Their Eyes Were Watching God: A Novel

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Harper Collins, Nov 16, 2010 - Fiction - 304 pages
126 Reviews

One of the most important works of twentieth-century American literature, Zora Neale Hurston's beloved 1937 classic, Their Eyes Were Watching God, is an enduring Southern love story sparkling with wit, beauty, and heartfelt wisdom. Told in the captivating voice of a woman who refuses to live in sorrow, bitterness, fear, or foolish romantic dreams, it is the story of fair-skinned, fiercely independent Janie Crawford, and her evolving selfhood through three marriages and a life marked by poverty, trials, and purpose. A true literary wonder, Hurston's masterwork remains as relevant and affecting today as when it was first published—perhaps the most widely read and highly regarded novel in the entire canon of African American literature.


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User Review  - alanteder - LibraryThing

I read in many reviews or dnf's about the difficulty of reading this in print due to the American Negro/ebonics dialect phonetically written out in the dialogue. This is a good case for reading the ... Read full review

LibraryThing Review

User Review  - bereanna - LibraryThing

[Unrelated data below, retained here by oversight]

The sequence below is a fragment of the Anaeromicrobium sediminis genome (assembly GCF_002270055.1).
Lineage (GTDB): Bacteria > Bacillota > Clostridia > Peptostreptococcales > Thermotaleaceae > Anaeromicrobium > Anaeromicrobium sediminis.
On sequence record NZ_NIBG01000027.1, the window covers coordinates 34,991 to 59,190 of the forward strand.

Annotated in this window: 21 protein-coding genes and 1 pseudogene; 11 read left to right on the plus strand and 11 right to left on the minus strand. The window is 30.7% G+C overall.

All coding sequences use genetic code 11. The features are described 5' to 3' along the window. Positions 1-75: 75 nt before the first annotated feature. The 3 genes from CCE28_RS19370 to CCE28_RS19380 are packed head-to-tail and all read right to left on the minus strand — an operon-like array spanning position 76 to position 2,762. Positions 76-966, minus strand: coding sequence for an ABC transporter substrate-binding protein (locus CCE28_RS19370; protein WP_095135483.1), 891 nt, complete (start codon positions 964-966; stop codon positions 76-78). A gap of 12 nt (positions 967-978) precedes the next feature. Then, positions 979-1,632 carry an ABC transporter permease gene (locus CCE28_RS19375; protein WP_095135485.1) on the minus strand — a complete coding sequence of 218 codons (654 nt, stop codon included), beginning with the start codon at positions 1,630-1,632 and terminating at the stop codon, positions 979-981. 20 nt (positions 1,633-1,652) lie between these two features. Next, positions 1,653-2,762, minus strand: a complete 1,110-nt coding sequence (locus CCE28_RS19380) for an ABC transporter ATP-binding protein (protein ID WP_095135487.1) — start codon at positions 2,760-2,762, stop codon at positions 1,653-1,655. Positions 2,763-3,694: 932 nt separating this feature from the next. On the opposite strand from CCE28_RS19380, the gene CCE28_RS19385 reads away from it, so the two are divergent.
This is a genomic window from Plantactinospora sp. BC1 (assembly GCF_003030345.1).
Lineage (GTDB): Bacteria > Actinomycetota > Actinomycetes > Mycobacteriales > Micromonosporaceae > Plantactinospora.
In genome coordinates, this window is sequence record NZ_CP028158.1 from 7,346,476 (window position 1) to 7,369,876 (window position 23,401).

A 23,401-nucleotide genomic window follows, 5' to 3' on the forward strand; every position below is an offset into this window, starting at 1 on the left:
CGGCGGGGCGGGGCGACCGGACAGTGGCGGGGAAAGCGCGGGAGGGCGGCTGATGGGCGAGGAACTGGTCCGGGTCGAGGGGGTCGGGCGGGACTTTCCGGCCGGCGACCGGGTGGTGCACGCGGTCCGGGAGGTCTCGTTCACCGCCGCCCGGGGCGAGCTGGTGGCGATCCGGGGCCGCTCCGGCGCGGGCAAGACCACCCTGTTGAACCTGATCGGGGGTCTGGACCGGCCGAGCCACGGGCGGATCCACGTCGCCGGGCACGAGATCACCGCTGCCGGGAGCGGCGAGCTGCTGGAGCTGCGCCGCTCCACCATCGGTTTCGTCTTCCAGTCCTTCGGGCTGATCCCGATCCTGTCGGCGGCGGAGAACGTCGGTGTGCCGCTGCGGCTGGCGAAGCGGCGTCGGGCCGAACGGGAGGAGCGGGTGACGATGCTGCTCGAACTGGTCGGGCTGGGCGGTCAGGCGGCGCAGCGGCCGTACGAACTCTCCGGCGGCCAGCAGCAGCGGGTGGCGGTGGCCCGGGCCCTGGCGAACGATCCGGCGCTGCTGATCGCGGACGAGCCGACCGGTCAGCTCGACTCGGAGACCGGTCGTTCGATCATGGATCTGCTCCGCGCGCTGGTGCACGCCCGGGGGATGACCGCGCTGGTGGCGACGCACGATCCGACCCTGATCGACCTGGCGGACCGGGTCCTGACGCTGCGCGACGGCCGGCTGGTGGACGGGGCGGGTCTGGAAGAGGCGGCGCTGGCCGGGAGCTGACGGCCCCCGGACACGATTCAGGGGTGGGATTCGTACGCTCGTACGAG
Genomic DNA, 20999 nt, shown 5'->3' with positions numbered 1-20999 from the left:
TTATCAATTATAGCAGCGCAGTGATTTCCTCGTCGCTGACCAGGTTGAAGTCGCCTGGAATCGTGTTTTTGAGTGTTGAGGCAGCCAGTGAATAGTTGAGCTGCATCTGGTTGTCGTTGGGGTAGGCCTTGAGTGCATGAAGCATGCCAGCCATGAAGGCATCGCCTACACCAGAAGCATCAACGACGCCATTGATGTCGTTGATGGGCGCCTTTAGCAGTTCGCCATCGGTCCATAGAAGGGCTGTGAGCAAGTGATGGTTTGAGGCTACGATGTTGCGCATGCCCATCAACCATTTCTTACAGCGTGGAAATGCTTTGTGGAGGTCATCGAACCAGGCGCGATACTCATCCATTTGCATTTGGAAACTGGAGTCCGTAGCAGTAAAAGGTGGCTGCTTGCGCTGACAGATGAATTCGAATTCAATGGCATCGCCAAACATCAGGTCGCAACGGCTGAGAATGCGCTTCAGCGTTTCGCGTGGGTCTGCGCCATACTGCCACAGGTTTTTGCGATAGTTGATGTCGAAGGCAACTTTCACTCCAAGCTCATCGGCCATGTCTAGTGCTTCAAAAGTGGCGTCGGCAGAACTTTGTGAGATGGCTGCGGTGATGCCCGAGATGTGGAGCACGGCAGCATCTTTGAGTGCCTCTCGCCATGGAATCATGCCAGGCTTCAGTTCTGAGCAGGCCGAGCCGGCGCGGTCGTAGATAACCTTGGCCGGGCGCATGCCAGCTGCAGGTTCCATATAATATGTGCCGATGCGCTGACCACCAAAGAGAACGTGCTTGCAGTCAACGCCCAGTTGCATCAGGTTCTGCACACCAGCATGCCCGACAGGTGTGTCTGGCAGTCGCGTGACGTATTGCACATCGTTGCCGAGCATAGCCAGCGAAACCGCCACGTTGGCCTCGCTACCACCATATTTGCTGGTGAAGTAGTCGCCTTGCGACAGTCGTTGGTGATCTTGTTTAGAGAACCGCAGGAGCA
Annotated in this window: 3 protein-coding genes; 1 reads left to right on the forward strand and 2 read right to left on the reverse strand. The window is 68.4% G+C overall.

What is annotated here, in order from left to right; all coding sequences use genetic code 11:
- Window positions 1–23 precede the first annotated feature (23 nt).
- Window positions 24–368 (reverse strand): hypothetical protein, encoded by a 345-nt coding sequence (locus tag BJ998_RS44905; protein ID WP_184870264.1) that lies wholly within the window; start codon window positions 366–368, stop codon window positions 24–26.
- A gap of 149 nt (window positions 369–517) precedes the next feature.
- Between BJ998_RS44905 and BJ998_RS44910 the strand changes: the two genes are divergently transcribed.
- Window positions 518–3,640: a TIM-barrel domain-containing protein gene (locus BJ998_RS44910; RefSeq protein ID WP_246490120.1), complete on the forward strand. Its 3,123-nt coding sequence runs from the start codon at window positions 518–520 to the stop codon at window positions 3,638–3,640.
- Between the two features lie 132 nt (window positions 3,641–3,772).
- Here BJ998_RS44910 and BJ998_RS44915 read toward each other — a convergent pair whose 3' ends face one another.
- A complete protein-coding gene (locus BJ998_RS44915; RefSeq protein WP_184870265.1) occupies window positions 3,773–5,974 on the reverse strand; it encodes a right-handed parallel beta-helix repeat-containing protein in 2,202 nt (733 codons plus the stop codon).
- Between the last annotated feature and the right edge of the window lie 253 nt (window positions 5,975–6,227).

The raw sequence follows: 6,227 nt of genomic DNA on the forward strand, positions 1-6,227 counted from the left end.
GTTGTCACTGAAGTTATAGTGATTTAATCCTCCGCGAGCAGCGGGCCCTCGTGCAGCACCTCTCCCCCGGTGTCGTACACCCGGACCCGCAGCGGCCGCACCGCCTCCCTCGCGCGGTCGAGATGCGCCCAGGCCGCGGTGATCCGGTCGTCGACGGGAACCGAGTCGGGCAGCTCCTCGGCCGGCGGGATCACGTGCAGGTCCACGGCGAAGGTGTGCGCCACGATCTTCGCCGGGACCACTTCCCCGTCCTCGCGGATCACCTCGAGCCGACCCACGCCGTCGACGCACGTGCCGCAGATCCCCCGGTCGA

What a lyrical writer. Told in black dialect, this is the story of Janie’s awakening to life and selfhood. She goes to her “horizon” in her third marriage and convinces is during the saga that we must ... Read full review

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About the author (2010)

Zora Neale Hurston was a novelist, folklorist, and anthropologist. An author of four novels (Jonah’s Gourd Vine, 1934; Their Eyes Were Watching God, 1937; Moses, Man of the Mountain, 1939; and Seraph on the Suwanee, 1948); two books of folklore (Mules and Men, 1935, and Tell My Horse, 1938); an autobiography (Dust Tracks on a Road, 1942); and over fifty short stories, essays, and plays. She attended Howard University, Barnard College and Columbia University, and was a graduate of Barnard College in 1927. She was born on January 7, 1891, in Notasulga, Alabama, and grew up in Eatonville, Florida. She died in Fort Pierce, in 1960.  In 1973, Alice Walker had a headstone placed at her gravesite with this epitaph: “Zora Neale Hurston: A Genius of the South.”


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